UK government ministers must explain why crucial documents relating to CIA “torture flights” that stopped on sovereign British territory were destroyed, a panel of MPs (members of parliament) has said.
A damning appraisal by the influential House of Commons foreign affairs select committee on the UK’s role in the rendition of terror suspects and alleged complicity of torture condemns the government’s lack of transparency on vital areas of concern.
In particular, the MPs, in a report released yesterday, call for an explanation for the missing papers, which might explain the role of Diego Garcia, the British overseas territory, in the US’s “extraordinary rendition” program.
The report says: “We recommend that the government discloses how, why and by whom the records relating to flights through Diego Garcia since the start of 2002 were destroyed.”
British Foreign Secretary David Miliband admitted 18 months ago that two US planes refueled on the Indian Ocean island. The committee now wants a detailed account of the record-keeping and disposal policy regarding flights through the territory and “elsewhere through UK airspace.”
It also criticizes the government’s inability to offer assurances that ships anchored outside Diego Garcia’s waters were not involved in the rendition program.
“The government must address the use of UK airspace for empty flights that may be part of a rendition circuit,” the report said.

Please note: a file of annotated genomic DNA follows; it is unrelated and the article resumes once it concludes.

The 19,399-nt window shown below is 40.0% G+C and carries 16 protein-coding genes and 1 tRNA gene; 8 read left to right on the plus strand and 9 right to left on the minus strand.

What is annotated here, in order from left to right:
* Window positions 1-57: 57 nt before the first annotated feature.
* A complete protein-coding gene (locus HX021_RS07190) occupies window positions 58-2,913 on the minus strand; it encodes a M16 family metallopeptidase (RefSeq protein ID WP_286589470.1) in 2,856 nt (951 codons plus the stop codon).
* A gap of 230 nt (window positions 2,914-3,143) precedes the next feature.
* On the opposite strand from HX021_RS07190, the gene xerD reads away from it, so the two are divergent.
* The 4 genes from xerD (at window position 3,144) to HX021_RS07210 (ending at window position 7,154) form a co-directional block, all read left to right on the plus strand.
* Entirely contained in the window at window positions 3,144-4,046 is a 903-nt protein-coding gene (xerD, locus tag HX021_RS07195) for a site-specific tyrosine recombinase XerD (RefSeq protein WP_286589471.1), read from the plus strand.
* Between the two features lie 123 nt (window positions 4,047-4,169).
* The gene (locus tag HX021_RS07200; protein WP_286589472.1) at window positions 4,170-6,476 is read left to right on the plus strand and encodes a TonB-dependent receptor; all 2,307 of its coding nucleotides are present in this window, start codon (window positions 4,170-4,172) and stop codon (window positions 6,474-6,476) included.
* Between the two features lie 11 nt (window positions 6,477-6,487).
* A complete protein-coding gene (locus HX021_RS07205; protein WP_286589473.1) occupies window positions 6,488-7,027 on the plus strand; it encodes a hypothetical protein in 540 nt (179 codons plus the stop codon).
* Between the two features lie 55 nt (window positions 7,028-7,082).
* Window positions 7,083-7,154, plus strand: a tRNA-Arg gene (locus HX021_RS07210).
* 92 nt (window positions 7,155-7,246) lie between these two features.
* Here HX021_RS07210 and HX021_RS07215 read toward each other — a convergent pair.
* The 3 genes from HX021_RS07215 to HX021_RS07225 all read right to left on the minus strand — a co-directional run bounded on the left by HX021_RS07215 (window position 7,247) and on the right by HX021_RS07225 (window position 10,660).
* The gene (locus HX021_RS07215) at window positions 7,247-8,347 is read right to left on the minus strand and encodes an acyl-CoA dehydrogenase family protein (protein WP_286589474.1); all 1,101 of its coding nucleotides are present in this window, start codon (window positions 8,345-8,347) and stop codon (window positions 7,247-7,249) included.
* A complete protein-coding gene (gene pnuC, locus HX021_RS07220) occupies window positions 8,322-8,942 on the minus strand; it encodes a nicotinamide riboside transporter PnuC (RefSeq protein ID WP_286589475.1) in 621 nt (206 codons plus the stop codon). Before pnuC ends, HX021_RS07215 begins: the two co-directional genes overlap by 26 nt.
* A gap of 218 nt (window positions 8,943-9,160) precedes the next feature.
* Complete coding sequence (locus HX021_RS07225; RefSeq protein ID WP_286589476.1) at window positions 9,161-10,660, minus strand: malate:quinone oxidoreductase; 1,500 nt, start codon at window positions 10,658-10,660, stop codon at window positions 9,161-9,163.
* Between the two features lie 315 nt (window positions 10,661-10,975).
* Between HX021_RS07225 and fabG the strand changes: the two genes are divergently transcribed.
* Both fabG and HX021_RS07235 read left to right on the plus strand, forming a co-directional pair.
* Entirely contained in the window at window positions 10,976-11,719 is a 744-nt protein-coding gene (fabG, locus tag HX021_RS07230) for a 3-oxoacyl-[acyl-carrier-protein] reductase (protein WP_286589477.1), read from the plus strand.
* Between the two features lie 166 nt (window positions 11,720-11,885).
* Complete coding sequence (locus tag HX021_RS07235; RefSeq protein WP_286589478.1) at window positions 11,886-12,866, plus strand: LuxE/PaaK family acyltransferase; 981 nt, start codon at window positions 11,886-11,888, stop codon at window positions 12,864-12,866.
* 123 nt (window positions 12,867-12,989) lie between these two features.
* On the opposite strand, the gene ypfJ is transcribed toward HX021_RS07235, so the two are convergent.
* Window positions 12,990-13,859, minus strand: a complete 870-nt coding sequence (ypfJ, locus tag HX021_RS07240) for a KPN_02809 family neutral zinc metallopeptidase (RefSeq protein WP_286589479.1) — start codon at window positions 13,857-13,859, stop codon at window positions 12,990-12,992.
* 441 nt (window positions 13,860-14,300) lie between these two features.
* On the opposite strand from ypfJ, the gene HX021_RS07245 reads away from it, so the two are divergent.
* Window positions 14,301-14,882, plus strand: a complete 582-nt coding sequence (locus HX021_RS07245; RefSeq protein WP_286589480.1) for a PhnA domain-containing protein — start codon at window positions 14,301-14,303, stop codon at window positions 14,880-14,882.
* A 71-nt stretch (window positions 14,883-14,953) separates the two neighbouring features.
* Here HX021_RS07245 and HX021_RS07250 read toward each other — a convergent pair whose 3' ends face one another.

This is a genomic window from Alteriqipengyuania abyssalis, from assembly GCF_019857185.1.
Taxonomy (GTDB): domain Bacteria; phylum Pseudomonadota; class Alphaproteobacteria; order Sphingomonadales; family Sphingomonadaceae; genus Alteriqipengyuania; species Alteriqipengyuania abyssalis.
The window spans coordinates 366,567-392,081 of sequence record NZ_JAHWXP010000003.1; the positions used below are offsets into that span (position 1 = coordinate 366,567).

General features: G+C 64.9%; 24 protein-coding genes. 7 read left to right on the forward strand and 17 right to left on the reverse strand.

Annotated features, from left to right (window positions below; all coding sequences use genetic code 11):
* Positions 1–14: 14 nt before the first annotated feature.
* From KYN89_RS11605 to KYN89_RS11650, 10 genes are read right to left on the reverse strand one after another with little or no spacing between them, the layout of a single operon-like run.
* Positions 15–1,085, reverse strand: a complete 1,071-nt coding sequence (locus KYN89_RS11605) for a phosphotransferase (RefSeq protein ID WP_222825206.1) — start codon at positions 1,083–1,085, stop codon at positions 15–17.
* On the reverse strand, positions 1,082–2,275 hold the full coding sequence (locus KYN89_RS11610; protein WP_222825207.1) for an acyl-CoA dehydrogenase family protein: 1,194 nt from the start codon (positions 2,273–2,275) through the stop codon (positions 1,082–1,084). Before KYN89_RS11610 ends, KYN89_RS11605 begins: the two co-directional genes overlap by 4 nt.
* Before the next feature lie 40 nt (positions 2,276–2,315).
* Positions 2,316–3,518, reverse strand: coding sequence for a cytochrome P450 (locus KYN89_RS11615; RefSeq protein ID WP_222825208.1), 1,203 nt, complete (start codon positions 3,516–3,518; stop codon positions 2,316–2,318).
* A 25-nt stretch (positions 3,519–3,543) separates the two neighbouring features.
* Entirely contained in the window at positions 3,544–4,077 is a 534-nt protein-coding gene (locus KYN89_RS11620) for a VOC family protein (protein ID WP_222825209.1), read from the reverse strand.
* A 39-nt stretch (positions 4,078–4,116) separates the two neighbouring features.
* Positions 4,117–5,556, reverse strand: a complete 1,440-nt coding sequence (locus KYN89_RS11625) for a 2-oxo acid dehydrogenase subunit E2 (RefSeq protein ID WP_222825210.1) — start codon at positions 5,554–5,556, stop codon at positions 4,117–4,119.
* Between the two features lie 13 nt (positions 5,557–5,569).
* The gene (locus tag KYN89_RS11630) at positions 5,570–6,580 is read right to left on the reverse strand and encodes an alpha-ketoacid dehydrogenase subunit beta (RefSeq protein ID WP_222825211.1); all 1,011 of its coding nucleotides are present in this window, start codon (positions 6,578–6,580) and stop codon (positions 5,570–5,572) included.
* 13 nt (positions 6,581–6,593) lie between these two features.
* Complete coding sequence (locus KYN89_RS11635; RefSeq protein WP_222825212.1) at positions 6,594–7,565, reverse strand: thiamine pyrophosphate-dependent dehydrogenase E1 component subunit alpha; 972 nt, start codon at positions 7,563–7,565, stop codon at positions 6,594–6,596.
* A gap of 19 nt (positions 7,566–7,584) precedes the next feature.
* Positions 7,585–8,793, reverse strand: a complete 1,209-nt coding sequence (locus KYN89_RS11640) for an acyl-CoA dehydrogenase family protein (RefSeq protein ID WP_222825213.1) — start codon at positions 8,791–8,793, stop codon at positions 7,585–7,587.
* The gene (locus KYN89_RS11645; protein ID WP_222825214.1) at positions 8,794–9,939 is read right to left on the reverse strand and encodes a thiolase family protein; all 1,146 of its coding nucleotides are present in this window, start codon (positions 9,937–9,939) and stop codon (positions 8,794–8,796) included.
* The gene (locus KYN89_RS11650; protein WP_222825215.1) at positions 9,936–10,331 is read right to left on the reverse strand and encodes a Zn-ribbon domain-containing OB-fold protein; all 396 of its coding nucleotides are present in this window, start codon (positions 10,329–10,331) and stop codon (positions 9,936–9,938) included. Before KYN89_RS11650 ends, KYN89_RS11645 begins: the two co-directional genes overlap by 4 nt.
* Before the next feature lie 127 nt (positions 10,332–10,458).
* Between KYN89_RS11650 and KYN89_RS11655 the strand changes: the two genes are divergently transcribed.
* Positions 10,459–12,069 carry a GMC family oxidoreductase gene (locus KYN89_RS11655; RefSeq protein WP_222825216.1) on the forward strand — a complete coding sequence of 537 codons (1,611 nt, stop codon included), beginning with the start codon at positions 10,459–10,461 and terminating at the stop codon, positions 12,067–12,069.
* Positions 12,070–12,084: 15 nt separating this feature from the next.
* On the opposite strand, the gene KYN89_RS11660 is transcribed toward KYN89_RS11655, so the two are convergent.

The committee also voiced disquiet over claims that British intelligence officers were complicit in the torture of detainees held overseas.
Documents revealed by the high court last month showed that an MI5 (the British security service) officer visited Morocco three times during the time British resident Binyam Mohamed claims he was secretly interrogated and tortured there.
Meanwhile, more than 120 Labour MPs — a third of the parliamentary party — are preparing to quit the British parliament at the next general election in the biggest clear-out of the parliamentary “old guard” for generations, senior party figures said.
On Saturday night, the party released figures showing that 63 Labour MPs have already informed party leader and British Prime Minister Gordon Brown that they were going.
Information passed on to party whips suggests this total will rise to 93 by the end of conference season in the autumn, and could then climb by at least another 20 to 30 in the run-up to a general election, which is expected next spring.
Party insiders say MPs’ experiences when confronting voters incensed by the expenses’ scandal has added to a sense of disillusion about the job as Labour heads for what many now believe is inevitable, thumping defeat at the next general election.
Many Labour MPs are concerned that their earnings will be pegged back severely if pressure mounts over coming months to stop them taking second jobs in order to supplement their £64,766 (US$108, 069) salaries.
One senior Labour figure said: “The total will go well over 100, probably to 120. After 12 years in power, Labour MPs do not want to be in opposition for a decade bound by rules that prevent them realizing their earning potential.”
Andrew MacKinlay, a Labour backbencher who recently announced he was quitting, said: “A lot more will go, I am sure. It will probably reach 120. That should be the high-water mark.”